Wednesday, July 9, 2008

June's Beautiful Braid - Daring Bakers in the Land of St. Honore'

For the month of June, 2008, the challenge was a Danish braid. Here is the tale from the Land of St. Honore' (originally posted on Feeding My Enthusiasms).

Once upon a time in the land of St. Honore’, there lived a king with only one daughter, and she was most lovely to look at. Many suitors vied for her hand. They all had something to recommend them, but the king wanted his daughter to be happy as well as wed, so the king decided that she should choose whom she would wed. Time was passing and the king was looking forward to playing with grandchildren, so he asked her to be quick about it. Being very fond of baked goods, she decided to set a challenge for each suitor.

The first young man, Harry, was a prince with many servants and much property. The princess’s challenge was to bake something delicious. He spent hours in the kitchen and at dinner served a cherry pie with a flourish. The princess made a face because the pie was too sour and the bottom crust was mushy. One suitor down.
The next young man, Ellington, was a duke in a neighboring kingdom. He was well educated and nice looking but wasn’t terribly intelligent. The princess’s challenge was to bake something delicious. He spent hours in the kitchen and at dinner served a Gateau St. Honore’ with a flourish. The princess looked at it with dismay. The cream puffs were doughy and the caramel burnt, plus the pastry cream was curdled. Two suitors down.

The next young man, Ian, was a former soldier who had grown up on a farm. He was the best looking suitor so far, but he was sure that his simple background would eliminate him as a suitor. The princess didn’t care as long as he could bake, so the challenge was to bake something delicious.

He worried the princess because it seemed that every so often during the day she would look out the window and see Ian …and he was not in the kitchen. First she saw him playing catch with some of the stable lads, a while later he was helping the kitchen gardener fix some irrigation lines, and later still he was playing soccer with her brothers. Even so, at dinner Ian served a gorgeous Danish pastry with a flourish. The pastry was in the shape of a braid. The princess loved the tender, flaky pastry. She enjoyed the fragrance of oranges and vanilla and was delighted with the braided look of it and thrilled with the strawberry-orange-apricot filling.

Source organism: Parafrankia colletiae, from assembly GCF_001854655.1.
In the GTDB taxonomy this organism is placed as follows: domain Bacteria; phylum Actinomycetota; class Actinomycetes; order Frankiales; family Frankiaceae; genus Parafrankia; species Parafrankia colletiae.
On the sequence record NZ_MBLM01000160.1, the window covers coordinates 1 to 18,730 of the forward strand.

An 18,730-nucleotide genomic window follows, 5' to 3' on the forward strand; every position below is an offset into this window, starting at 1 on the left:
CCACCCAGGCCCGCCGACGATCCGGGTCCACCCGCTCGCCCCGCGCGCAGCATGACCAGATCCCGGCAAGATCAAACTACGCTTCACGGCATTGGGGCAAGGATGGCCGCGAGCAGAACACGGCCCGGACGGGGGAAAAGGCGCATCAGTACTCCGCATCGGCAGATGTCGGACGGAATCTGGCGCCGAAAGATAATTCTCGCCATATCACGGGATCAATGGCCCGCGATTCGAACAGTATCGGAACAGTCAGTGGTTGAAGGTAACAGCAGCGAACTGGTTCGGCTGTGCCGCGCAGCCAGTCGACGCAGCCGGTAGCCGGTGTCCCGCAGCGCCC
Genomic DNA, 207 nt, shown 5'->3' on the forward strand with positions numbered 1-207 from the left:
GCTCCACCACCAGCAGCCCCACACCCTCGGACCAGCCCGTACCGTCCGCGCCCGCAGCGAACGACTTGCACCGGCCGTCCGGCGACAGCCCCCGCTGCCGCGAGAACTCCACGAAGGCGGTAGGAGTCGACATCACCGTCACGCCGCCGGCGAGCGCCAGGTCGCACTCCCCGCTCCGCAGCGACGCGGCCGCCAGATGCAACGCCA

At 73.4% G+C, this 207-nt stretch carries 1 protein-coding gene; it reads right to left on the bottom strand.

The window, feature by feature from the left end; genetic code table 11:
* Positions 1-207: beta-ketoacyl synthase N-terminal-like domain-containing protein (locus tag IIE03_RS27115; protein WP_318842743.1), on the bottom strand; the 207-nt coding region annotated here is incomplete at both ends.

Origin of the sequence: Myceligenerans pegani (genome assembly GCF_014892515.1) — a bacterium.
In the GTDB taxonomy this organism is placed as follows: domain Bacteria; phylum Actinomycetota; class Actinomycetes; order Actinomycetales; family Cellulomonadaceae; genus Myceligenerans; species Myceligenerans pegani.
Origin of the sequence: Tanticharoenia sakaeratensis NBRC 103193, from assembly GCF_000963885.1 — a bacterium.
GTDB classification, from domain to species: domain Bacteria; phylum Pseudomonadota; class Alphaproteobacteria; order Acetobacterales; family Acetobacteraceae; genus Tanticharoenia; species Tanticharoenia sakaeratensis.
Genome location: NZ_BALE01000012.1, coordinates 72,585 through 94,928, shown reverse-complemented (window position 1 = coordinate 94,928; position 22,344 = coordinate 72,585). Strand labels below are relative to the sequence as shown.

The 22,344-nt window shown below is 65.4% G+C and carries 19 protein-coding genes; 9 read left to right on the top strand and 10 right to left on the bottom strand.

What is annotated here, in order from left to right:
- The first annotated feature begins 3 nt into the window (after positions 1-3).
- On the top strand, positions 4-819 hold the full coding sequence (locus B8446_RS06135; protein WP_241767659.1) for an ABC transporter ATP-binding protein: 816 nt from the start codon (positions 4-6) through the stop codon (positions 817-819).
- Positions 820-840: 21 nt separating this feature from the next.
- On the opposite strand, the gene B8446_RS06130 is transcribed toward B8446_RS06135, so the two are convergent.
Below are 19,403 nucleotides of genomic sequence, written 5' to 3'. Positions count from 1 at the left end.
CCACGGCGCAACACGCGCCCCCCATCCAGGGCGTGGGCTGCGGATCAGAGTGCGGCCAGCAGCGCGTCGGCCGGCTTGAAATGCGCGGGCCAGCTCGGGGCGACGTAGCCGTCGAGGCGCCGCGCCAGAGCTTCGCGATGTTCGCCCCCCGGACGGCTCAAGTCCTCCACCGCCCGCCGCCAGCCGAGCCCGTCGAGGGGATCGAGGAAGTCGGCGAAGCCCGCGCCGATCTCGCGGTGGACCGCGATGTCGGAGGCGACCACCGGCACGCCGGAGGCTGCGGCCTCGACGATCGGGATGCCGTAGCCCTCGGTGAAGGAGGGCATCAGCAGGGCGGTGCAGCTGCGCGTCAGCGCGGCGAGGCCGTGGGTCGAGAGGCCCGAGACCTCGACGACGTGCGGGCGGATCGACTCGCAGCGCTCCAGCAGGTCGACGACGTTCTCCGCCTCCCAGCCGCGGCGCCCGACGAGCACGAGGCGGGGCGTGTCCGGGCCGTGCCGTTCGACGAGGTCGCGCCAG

Since he was looking promising, she asked him how he had made such a delicious pastry. It wouldn’t do to have a Rumpelstiltskin in the background doing the baking for him. He assured her that the dough included freshly squeezed orange juice along with lots of butter in the beurrage or butter block.
He described making the laminated dough with it’s layers of butter created by making many folds after spreading the beurrage,

of repeated chilling of the dough, of careful cutting of the dough and folding over the filling to make the lovely braid effect,

and of how he checked it often as it baked to make sure it didn’t become too brown.

He explained that between each of the times he rolled and folded the dough, then set it to cool, that he had a half hour, so he enjoyed meeting people around the castle during his time outside of the kitchen. She was satisfied that this was a true and daring baker and that he was a friendly, helpful fellow, too. It didn’t hurt that the man himself was easy on the eyes. She was sure that he was a good choice for her future husband. Marriages have been successfully made for lesser reasons.